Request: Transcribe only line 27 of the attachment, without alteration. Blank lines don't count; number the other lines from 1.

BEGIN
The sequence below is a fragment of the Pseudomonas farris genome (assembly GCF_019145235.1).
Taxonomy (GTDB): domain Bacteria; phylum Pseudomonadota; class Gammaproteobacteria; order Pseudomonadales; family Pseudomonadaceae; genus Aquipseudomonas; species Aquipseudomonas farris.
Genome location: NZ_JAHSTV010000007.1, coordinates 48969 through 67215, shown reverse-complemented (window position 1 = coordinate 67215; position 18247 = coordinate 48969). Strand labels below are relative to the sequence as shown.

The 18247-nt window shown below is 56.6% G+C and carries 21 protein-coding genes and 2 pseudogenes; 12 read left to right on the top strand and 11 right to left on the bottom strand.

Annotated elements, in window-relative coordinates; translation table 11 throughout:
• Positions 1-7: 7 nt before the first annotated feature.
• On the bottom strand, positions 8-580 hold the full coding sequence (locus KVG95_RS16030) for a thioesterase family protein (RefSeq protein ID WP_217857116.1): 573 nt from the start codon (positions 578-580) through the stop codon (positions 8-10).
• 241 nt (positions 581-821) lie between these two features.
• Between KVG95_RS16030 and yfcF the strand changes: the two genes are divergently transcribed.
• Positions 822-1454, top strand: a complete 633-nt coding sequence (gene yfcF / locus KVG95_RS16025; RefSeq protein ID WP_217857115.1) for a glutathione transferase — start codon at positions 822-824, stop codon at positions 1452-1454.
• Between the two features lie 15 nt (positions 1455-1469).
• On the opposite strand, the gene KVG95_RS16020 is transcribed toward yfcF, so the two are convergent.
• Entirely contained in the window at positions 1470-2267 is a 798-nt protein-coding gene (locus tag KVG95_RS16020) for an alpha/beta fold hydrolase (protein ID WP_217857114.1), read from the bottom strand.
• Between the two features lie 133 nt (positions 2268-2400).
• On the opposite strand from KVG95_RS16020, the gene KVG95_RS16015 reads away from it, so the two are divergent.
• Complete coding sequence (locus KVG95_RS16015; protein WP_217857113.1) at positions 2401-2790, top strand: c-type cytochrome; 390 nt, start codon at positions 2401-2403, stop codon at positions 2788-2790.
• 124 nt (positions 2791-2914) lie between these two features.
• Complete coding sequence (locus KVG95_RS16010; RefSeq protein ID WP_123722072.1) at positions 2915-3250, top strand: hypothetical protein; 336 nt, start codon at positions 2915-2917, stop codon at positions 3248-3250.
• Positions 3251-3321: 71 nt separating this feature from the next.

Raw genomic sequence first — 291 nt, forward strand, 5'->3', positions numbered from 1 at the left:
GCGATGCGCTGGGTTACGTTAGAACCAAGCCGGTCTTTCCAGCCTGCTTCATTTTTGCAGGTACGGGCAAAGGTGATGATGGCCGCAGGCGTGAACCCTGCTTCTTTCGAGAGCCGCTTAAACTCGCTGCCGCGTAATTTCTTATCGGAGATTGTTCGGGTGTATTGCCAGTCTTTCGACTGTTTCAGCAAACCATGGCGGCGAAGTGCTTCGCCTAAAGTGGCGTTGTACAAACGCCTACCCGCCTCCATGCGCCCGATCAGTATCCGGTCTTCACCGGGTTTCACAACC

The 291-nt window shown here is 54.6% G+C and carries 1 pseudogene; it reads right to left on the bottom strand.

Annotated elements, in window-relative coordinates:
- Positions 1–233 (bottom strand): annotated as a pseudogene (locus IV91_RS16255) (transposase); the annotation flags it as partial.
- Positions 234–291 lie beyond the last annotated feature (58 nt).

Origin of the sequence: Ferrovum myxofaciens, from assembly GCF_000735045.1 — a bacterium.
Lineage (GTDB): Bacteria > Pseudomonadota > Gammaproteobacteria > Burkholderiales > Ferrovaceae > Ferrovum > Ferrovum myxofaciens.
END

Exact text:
Lineage (GTDB): Bacteria > Pseudomonadota > Gammaproteobacteria > Burkholderiales > Ferrovaceae > Ferrovum > Ferrovum myxofaciens.